For Teachers

How to Add Personal Finance Subjects To Your Curriculum

Here’s how to effectively weave in money topics to the rest of your subjects.

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It is no secret that most students today come into the “real world” unprepared financially, without the tools to navigate the world of money comfortably. Personal finance is crucial to incorporate into every level of schooling, yet it can be challenging to fit it into the overall curriculum. So, how do teachers and homeschooling parents ensure their students are ready for money demands after high school? Let’s take a look at some strategies to prepare young minds for the economic realities of adulting.

Teach Personal Finance in Stages

It would be tricky to teach pre-K students about higher-level financial concepts, especially if they don’t have a basic grasp of money. Fortunately, personal finance education follows a logical track, starting with coin and currency awareness, understanding needs and wants, the difference between goods and services, saving vs. spending, and gradually increasing complexity. 

Whether you cover math, ELA, or science, you can continually work on money education examples and strategies. As students progress through elementary and middle school, they learn about interest, investing, and managing credit and risk. These are all topics you can mesh with other subjects, especially if you generalize them for little ones, so they understand the concepts. For example, suppose you cover sharing (as in donating to charities) or borrowing (like using a credit card or getting a loan). In that case, you can teach the general concepts to very young students and gradually make them more realistic and practical as the students get older. Where little ones may share a toy or puzzle in class, older students will understand the idea of sharing money with others who may not have the resources others have.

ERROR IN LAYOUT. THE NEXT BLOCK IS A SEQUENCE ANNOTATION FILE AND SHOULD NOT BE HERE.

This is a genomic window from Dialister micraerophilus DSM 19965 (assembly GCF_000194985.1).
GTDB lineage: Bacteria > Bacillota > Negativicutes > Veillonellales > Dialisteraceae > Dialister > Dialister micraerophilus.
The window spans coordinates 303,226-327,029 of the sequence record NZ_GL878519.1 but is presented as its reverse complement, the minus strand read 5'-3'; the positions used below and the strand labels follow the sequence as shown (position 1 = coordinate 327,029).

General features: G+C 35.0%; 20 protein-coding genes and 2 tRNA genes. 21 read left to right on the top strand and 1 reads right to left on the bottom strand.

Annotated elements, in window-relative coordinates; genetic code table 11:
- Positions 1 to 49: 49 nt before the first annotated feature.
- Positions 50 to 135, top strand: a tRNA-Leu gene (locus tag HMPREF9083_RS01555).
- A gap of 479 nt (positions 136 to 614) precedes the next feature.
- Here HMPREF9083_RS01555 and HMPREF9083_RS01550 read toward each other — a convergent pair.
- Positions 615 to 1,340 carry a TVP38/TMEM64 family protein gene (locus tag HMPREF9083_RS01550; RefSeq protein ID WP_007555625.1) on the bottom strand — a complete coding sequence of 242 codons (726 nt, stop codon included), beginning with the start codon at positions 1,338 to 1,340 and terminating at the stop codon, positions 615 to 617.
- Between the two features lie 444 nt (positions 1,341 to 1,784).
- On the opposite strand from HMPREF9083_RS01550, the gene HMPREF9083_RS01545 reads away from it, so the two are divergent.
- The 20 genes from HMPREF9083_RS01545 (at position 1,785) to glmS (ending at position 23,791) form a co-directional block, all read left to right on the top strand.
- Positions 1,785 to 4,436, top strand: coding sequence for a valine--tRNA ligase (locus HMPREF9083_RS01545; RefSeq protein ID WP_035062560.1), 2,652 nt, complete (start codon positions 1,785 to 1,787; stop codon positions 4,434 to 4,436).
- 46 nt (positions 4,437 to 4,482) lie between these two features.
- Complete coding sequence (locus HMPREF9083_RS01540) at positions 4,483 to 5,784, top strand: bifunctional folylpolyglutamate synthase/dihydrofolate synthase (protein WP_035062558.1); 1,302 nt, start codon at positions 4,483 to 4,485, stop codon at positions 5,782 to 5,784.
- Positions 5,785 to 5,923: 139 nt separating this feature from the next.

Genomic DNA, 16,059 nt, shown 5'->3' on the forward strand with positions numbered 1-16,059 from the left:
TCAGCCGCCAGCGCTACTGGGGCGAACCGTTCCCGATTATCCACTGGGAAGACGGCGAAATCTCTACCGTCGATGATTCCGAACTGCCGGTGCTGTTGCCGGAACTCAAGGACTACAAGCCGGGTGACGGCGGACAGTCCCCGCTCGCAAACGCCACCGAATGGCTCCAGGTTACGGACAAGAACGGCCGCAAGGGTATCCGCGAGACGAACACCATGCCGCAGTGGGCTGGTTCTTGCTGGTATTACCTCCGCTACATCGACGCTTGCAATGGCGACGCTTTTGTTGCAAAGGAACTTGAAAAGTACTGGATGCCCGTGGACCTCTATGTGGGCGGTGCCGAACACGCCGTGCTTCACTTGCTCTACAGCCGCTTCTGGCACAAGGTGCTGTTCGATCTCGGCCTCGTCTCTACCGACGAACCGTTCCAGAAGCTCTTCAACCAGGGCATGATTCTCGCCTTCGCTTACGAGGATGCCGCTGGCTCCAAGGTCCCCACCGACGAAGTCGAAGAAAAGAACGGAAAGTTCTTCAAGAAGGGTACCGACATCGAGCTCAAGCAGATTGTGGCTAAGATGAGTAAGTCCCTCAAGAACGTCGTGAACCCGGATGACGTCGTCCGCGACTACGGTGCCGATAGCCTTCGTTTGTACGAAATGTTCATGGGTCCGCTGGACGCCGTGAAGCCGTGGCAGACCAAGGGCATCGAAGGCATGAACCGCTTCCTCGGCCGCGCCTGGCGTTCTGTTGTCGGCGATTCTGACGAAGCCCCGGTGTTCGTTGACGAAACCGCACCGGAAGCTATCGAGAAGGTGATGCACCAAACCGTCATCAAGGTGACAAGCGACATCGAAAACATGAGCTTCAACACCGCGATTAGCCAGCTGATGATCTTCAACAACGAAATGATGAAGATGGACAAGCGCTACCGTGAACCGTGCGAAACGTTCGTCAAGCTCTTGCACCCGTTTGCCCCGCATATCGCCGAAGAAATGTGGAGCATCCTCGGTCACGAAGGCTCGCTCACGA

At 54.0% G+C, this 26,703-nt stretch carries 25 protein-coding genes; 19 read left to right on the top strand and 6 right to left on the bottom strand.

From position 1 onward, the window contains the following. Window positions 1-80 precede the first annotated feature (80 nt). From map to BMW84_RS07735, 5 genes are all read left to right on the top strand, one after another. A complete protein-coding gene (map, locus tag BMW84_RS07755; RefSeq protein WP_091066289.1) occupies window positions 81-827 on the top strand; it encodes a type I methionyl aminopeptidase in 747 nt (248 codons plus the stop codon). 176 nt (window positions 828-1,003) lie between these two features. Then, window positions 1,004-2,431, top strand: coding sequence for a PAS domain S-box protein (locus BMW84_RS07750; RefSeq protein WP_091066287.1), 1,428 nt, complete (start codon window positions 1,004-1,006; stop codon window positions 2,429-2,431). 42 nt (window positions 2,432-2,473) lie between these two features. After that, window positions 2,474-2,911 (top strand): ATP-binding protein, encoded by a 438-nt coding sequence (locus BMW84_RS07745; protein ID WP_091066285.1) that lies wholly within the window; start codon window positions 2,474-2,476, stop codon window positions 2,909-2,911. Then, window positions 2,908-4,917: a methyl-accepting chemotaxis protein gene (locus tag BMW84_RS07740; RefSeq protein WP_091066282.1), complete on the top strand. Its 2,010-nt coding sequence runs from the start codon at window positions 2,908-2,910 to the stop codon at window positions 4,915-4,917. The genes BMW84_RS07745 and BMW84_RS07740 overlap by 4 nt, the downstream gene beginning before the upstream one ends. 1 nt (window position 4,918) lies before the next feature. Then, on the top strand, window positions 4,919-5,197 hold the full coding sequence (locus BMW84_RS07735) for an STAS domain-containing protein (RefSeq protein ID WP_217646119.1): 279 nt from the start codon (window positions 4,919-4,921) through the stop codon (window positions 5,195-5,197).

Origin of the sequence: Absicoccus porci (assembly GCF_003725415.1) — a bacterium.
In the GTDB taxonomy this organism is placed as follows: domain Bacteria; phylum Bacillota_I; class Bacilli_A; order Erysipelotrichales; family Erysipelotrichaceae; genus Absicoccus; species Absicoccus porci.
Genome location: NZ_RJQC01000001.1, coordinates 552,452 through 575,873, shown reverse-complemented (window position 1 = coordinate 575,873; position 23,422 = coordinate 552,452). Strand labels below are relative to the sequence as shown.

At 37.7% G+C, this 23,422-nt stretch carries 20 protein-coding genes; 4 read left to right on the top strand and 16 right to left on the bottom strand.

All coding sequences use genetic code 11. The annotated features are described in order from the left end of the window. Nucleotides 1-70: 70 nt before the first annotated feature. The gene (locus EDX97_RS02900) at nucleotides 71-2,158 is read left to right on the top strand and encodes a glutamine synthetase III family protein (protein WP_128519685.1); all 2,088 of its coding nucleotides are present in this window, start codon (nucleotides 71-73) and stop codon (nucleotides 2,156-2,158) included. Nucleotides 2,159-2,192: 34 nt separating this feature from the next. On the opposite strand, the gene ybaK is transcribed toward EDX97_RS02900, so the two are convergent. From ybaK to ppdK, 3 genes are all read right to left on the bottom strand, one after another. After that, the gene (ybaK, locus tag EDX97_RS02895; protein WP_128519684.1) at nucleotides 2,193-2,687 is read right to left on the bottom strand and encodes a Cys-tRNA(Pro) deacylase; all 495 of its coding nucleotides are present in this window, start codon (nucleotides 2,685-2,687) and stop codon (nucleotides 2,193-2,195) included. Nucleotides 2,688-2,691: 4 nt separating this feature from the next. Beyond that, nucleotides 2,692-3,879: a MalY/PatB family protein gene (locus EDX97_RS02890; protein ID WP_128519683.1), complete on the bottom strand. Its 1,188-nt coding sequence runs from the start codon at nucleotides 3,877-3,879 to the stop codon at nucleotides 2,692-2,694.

Use Real-life Examples and Resources

Just as you would incorporate current events, trending ideas, and the latest discoveries into your Social Studies or English curriculum, you can do the same with personal finance. You can find lessons, games, hands-on activities, and much more to expose kids to financial literacy resources. Guide students to the latest apps, websites, personal finance calculators, and tutorials whenever possible. There are many up-to-date podcasts, videos, and news clips you can tie finance subjects into whatever you’re teaching. 

Are you covering the Great Depression in History class? Focus on interest rates and unemployment, linking those ideas to today’s economic environment, seeing how they compare. Going over persuasion in English? Show your students how advertising works, with distinct techniques companies use all the time to convince you to buy their products, and how consumers (like your kids) can avoid being drawn into purchases they might not make otherwise. The more realistic and pertinent the examples are, the better your students will transfer that awareness and knowledge to their adult lives.

Allow Students Time to Practice Financial Skills

Teachers have a lot on their plate and must cover many standards thoroughly in each subject. It can be tough to set aside time to work on things that don’t fit directly into those curricula – like personal finance. However, if more people saw the crucial value of personal finance for every student in their class, they would make it a part of their daily routine. 

There are many ways you can incorporate money identification and counting into other subjects for your young students in early elementary school. In math, use nickels and dimes when you work on skip counting. In art, have them design their own currency, using their imaginations while you explain how bills and coins work in more detail. For middle schoolers, have personal finance become part of your classroom management approach. Kids of all ages love to have rewards, and the opportunities to teach responsible spending and saving with play money and a class store are endless. 

You can have the class work on a fundraiser for a student project or cause they believe in, walking them through the steps to reach their goals. Project-based learning experiences are made even more memorable when finance is involved, and kids can get hands-on practice with tracking expenses, balancing budgets, and maintaining records. 

High school kids are in the prime spot for money education that applies to their present lives. If students have a job in high school, you can go over incomes and budgeting, working with their actual numbers. As you cover various topics in the different subjects in high school, have students research career options in the field, college costs related to specific majors, and how student loans work.